Many people see Brexit as the “starting gun” for Britain’s political chaos, says Aaron Bastani in Novara Media. They’re wrong: “things have been growing increasingly strange” since at least 2010, when we had our first peacetime coalition government in nearly a century. Riots broke out across England the following year. In the 2015 general election, the SNP reduced Labour to a single seat in Scotland and Ukip amassed almost four million votes. Labour then elected as its leader Jeremy Corbyn, “the party’s most radical figurehead since the 1930s”.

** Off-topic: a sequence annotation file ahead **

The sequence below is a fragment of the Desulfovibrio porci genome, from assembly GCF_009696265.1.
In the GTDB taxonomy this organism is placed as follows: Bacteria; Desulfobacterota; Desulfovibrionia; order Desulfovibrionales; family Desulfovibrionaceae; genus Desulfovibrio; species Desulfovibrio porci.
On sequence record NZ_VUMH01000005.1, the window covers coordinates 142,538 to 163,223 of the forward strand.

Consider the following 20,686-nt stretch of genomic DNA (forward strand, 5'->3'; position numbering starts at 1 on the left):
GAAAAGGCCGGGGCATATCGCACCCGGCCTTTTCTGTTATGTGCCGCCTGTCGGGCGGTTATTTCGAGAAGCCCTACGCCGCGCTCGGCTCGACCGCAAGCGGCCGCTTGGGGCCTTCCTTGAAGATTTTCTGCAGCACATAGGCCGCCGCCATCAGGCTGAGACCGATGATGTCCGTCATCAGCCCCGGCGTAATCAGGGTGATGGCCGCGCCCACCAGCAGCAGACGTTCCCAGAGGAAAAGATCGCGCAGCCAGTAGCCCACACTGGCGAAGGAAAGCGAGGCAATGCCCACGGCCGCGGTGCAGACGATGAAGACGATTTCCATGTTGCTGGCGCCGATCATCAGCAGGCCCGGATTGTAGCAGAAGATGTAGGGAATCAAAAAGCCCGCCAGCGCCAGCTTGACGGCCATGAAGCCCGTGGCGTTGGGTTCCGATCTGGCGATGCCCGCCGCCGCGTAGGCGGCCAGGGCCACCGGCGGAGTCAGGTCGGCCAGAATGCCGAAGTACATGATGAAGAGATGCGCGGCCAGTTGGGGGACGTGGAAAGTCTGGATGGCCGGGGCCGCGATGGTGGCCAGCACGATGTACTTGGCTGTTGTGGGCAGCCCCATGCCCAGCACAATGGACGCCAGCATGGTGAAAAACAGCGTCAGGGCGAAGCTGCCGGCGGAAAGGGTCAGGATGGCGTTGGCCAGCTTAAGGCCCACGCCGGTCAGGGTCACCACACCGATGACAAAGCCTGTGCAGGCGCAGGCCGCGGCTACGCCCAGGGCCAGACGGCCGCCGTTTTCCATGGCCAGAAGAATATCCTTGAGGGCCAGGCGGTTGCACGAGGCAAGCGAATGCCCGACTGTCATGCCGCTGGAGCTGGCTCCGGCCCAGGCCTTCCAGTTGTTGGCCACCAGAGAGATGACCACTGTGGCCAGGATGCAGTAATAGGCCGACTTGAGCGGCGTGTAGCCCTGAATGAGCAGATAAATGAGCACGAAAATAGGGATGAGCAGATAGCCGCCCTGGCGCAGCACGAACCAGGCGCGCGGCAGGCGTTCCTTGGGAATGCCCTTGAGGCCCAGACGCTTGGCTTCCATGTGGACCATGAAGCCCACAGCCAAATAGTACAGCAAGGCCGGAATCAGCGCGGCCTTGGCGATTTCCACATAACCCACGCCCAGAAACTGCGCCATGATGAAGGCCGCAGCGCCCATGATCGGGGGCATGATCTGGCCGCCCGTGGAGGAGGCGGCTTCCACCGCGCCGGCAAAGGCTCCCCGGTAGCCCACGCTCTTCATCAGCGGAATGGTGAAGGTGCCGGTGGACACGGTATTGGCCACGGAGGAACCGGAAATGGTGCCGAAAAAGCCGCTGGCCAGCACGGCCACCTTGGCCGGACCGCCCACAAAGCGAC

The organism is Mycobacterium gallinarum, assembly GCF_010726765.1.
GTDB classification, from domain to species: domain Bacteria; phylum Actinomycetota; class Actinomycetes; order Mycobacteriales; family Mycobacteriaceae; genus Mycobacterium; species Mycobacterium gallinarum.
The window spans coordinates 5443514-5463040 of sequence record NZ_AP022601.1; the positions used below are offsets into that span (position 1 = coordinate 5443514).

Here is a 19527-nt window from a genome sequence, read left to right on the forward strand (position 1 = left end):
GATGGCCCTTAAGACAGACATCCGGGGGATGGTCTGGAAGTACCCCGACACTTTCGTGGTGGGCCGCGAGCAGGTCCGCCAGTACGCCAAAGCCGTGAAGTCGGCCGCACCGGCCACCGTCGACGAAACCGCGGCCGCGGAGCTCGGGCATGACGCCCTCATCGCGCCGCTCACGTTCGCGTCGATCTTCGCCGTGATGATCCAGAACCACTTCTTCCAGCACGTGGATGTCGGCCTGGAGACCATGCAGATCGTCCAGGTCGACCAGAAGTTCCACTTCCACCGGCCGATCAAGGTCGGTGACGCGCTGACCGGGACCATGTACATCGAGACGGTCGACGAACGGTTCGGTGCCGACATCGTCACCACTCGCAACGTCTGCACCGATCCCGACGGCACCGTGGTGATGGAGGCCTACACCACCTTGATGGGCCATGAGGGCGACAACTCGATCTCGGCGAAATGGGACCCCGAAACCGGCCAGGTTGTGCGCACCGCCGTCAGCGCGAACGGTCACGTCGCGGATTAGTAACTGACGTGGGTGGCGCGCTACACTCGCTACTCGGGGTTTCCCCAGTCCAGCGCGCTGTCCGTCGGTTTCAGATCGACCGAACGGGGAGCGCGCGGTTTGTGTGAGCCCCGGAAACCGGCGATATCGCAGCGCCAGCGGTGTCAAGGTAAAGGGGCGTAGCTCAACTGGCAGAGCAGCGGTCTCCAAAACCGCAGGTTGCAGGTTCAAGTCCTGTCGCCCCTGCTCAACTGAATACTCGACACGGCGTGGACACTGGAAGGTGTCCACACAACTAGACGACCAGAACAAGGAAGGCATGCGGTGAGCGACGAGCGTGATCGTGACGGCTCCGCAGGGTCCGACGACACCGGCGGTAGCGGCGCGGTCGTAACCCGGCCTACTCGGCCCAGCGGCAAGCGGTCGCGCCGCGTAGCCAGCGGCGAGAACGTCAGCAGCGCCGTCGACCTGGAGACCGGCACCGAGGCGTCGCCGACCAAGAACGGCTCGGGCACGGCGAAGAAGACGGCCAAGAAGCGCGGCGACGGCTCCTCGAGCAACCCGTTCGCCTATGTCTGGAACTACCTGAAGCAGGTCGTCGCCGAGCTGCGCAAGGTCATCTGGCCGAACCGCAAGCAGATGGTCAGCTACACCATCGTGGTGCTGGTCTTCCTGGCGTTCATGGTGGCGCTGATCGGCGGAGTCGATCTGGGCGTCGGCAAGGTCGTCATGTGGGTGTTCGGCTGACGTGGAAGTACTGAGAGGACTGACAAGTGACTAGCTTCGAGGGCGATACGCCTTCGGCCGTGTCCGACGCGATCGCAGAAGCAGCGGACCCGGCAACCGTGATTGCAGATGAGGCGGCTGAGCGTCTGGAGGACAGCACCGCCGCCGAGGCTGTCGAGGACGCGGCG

The primary explanation for all this is economic growth – “or rather its absence”. Kwasi Kwarteng’s mini-Budget tax cuts weren’t, in themselves, that unusual, but without the strong growth of the 1980s they would have had to be funded by borrowing. Likewise, in the absence of economic growth a Labour government would find it hard to pump money into public services “without a programme of serious redistribution” (i.e. tax rises). Both parties used to use growth “to reward their respective constituencies”: the Tories gave big business and homeowners tax cuts; Labour under Tony Blair put “huge infusions of cash into schools and hospitals” to please public sector workers. But Britain “is becoming a steady-state economy”, a reality our politicians have yet to engage with. While low growth and high inflation persist, “normal” politics – the “halcyon” 1990s, for many pundits – will remain a distant memory.